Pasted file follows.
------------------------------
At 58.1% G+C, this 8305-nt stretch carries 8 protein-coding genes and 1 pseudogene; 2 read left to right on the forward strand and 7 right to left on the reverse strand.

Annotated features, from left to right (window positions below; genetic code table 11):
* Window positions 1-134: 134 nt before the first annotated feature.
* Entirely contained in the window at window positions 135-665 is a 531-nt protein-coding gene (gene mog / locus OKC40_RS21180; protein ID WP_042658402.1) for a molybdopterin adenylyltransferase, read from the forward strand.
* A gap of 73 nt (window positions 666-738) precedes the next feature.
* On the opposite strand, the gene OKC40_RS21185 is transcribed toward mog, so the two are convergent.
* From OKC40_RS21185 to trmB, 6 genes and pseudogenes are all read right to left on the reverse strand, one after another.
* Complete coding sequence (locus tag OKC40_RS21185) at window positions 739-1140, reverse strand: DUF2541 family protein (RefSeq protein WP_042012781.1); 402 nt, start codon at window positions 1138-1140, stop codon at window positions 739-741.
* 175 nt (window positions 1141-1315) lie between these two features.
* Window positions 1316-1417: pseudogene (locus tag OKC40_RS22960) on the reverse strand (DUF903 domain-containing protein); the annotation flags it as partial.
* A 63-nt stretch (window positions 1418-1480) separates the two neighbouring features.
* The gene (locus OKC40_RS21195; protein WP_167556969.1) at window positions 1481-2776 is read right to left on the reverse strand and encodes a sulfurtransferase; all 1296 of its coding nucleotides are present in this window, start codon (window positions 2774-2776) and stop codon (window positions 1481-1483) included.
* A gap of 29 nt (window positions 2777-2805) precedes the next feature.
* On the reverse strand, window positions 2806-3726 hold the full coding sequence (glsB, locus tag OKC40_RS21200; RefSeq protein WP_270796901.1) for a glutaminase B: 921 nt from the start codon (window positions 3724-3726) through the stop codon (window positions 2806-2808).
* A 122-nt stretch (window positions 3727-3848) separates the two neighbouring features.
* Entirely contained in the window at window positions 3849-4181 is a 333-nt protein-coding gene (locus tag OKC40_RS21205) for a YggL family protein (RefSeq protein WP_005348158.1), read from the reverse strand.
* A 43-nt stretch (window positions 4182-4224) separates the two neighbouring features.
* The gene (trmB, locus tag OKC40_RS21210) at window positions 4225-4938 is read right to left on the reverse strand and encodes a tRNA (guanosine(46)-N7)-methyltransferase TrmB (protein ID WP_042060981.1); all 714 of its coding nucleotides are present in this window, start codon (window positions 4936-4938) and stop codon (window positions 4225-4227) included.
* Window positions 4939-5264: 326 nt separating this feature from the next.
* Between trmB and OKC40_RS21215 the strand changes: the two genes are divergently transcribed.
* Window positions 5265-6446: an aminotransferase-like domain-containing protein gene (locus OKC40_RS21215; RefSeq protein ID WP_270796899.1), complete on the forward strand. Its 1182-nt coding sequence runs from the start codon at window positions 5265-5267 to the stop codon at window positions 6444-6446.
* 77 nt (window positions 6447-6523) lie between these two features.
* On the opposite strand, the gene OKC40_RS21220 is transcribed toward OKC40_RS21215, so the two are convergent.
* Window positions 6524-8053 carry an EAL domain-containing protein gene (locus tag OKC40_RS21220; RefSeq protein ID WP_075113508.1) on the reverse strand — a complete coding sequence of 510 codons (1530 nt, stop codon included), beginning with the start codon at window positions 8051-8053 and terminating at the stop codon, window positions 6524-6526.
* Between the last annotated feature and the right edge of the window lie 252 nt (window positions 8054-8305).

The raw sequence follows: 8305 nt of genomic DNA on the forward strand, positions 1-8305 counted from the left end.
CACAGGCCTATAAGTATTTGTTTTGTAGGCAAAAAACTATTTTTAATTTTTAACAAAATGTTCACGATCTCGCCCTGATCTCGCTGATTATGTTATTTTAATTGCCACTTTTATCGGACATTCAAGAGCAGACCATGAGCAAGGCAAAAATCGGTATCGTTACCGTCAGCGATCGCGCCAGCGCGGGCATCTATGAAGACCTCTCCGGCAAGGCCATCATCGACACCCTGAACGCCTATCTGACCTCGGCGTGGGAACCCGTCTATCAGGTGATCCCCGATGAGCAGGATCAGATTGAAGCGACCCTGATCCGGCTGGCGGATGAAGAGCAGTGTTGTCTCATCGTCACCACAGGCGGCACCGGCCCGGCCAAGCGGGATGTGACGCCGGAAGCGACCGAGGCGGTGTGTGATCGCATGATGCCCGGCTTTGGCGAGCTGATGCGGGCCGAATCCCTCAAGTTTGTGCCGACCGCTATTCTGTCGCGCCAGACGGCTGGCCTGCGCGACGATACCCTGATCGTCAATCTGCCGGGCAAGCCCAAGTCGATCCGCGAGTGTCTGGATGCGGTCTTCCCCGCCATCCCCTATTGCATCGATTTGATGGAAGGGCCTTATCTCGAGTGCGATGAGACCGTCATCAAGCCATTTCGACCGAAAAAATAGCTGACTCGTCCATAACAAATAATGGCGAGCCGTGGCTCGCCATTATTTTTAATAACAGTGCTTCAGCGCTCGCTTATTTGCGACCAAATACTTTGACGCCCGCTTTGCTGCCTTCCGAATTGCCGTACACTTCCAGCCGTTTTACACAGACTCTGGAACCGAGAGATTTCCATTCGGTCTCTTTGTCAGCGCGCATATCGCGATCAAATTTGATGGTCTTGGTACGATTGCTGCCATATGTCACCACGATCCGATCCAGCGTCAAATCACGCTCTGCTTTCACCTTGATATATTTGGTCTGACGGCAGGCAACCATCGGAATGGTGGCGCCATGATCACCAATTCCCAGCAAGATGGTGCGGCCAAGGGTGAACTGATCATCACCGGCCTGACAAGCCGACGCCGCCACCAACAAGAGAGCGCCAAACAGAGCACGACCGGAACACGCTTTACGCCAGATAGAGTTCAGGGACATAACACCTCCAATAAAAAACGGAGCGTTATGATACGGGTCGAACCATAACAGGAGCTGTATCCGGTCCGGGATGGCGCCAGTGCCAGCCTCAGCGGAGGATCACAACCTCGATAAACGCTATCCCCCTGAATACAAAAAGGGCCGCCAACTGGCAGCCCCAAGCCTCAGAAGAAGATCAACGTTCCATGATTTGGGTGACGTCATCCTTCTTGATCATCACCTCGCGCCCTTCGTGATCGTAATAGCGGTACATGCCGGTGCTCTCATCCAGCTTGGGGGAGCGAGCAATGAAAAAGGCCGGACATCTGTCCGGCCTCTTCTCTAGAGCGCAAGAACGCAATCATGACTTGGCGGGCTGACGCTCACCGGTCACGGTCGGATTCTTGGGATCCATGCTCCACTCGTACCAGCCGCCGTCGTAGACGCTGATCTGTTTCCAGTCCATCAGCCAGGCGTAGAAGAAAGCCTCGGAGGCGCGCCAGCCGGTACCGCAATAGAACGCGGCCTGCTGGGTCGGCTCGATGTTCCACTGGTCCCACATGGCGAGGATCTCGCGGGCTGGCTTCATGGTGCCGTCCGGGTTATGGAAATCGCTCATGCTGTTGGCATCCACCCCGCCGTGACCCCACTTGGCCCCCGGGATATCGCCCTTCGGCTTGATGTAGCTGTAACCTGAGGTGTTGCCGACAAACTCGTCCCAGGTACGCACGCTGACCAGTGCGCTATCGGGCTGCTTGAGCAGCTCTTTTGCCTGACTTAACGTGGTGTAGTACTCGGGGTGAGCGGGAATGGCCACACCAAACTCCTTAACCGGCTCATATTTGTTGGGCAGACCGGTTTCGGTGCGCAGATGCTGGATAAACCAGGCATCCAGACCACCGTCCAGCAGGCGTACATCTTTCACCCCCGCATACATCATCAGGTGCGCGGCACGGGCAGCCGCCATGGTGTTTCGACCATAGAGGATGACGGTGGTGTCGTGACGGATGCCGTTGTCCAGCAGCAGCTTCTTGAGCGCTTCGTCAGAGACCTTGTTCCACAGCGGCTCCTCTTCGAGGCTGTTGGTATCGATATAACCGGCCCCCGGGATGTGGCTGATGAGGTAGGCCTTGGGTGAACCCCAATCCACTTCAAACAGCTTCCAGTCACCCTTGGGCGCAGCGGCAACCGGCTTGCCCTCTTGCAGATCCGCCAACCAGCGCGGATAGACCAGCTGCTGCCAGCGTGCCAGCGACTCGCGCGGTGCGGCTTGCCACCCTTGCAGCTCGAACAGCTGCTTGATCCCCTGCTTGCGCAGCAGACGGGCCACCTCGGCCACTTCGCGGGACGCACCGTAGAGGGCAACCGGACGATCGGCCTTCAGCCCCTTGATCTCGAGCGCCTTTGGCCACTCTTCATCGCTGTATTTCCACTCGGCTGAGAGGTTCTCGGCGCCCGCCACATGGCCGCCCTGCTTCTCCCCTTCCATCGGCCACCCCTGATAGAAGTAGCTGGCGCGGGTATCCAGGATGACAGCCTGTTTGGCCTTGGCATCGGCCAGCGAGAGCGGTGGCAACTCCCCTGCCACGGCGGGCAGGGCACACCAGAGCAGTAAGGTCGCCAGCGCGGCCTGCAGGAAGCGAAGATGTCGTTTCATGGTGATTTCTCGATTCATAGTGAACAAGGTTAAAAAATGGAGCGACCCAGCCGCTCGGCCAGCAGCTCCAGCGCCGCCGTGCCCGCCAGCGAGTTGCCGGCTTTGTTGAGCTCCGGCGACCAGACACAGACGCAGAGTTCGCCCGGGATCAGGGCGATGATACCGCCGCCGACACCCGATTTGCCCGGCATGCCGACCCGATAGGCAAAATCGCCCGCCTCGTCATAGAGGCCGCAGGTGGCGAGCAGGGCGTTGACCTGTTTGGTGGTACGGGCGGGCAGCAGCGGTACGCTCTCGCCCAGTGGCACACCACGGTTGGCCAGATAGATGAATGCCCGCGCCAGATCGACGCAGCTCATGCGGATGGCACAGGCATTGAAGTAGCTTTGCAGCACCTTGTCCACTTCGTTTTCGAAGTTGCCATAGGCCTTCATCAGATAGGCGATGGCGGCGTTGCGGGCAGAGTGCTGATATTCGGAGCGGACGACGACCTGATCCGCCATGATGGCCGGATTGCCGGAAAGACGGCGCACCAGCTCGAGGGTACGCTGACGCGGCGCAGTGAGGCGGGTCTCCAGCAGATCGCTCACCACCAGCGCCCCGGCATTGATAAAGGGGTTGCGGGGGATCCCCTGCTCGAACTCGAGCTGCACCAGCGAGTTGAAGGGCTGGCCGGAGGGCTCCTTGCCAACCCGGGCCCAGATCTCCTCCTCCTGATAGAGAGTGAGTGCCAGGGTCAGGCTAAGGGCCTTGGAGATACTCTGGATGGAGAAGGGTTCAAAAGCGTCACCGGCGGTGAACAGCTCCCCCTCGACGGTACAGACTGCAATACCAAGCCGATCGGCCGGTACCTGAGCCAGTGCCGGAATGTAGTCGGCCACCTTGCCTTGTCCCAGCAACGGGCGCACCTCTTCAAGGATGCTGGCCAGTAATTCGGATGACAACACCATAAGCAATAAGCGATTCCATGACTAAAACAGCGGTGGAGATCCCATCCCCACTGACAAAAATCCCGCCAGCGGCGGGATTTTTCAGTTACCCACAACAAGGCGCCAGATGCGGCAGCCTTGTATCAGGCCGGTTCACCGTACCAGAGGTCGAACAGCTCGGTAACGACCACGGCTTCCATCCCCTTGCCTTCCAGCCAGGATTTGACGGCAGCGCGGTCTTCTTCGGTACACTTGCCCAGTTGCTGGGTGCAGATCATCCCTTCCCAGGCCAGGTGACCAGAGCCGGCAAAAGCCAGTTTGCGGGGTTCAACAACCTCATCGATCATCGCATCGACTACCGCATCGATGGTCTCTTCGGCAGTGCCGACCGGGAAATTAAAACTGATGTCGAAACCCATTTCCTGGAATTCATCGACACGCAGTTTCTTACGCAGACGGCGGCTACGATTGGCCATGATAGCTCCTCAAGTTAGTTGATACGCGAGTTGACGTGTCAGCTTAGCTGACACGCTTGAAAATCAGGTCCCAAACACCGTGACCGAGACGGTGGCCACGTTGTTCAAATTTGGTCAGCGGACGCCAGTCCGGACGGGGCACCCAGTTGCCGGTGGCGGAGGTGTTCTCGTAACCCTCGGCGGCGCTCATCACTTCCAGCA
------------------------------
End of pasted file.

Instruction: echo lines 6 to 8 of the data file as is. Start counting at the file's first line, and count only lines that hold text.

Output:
* On the opposite strand, the gene OKC40_RS21185 is transcribed toward mog, so the two are convergent.
* From OKC40_RS21185 to trmB, 6 genes and pseudogenes are all read right to left on the reverse strand, one after another.
* Complete coding sequence (locus tag OKC40_RS21185) at window positions 739-1140, reverse strand: DUF2541 family protein (RefSeq protein WP_042012781.1); 402 nt, start codon at window positions 1138-1140, stop codon at window positions 739-741.